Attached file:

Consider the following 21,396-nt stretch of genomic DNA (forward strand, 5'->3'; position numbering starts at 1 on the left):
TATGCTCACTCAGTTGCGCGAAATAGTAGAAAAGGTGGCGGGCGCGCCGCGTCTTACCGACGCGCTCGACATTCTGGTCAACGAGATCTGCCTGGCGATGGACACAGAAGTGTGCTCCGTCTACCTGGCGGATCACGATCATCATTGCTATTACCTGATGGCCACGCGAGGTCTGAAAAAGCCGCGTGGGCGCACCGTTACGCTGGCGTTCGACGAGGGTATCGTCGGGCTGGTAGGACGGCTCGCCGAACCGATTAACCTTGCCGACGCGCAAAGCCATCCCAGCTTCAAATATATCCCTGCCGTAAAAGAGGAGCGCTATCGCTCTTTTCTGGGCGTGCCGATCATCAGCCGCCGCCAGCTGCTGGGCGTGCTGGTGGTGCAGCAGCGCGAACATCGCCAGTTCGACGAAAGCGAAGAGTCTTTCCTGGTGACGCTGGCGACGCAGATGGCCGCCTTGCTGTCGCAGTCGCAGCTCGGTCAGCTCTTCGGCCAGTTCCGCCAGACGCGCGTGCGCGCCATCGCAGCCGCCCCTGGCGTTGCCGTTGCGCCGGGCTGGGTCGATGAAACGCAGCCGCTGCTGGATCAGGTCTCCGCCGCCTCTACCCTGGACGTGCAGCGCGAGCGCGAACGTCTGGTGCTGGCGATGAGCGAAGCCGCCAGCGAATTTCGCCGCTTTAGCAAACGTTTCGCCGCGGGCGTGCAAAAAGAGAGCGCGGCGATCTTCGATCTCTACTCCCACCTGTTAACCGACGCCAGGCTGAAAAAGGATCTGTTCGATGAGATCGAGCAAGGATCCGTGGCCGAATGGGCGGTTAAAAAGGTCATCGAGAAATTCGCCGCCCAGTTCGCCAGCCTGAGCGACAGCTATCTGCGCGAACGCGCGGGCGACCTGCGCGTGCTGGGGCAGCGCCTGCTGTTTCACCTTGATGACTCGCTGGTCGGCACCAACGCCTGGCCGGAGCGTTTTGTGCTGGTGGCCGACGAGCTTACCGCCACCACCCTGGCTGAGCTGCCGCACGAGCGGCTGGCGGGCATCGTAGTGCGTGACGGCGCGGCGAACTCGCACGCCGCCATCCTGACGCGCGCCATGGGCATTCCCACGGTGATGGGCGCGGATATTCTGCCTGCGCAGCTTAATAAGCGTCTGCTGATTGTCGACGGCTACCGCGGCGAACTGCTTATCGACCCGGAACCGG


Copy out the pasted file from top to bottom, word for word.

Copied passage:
Consider the following 21,396-nt stretch of genomic DNA (forward strand, 5'->3'; position numbering starts at 1 on the left):
TATGCTCACTCAGTTGCGCGAAATAGTAGAAAAGGTGGCGGGCGCGCCGCGTCTTACCGACGCGCTCGACATTCTGGTCAACGAGATCTGCCTGGCGATGGACACAGAAGTGTGCTCCGTCTACCTGGCGGATCACGATCATCATTGCTATTACCTGATGGCCACGCGAGGTCTGAAAAAGCCGCGTGGGCGCACCGTTACGCTGGCGTTCGACGAGGGTATCGTCGGGCTGGTAGGACGGCTCGCCGAACCGATTAACCTTGCCGACGCGCAAAGCCATCCCAGCTTCAAATATATCCCTGCCGTAAAAGAGGAGCGCTATCGCTCTTTTCTGGGCGTGCCGATCATCAGCCGCCGCCAGCTGCTGGGCGTGCTGGTGGTGCAGCAGCGCGAACATCGCCAGTTCGACGAAAGCGAAGAGTCTTTCCTGGTGACGCTGGCGACGCAGATGGCCGCCTTGCTGTCGCAGTCGCAGCTCGGTCAGCTCTTCGGCCAGTTCCGCCAGACGCGCGTGCGCGCCATCGCAGCCGCCCCTGGCGTTGCCGTTGCGCCGGGCTGGGTCGATGAAACGCAGCCGCTGCTGGATCAGGTCTCCGCCGCCTCTACCCTGGACGTGCAGCGCGAGCGCGAACGTCTGGTGCTGGCGATGAGCGAAGCCGCCAGCGAATTTCGCCGCTTTAGCAAACGTTTCGCCGCGGGCGTGCAAAAAGAGAGCGCGGCGATCTTCGATCTCTACTCCCACCTGTTAACCGACGCCAGGCTGAAAAAGGATCTGTTCGATGAGATCGAGCAAGGATCCGTGGCCGAATGGGCGGTTAAAAAGGTCATCGAGAAATTCGCCGCCCAGTTCGCCAGCCTGAGCGACAGCTATCTGCGCGAACGCGCGGGCGACCTGCGCGTGCTGGGGCAGCGCCTGCTGTTTCACCTTGATGACTCGCTGGTCGGCACCAACGCCTGGCCGGAGCGTTTTGTGCTGGTGGCCGACGAGCTTACCGCCACCACCCTGGCTGAGCTGCCGCACGAGCGGCTGGCGGGCATCGTAGTGCGTGACGGCGCGGCGAACTCGCACGCCGCCATCCTGACGCGCGCCATGGGCATTCCCACGGTGATGGGCGCGGATATTCTGCCTGCGCAGCTTAATAAGCGTCTGCTGATTGTCGACGGCTACCGCGGCGAACTGCTTATCGACCCGGAACCGG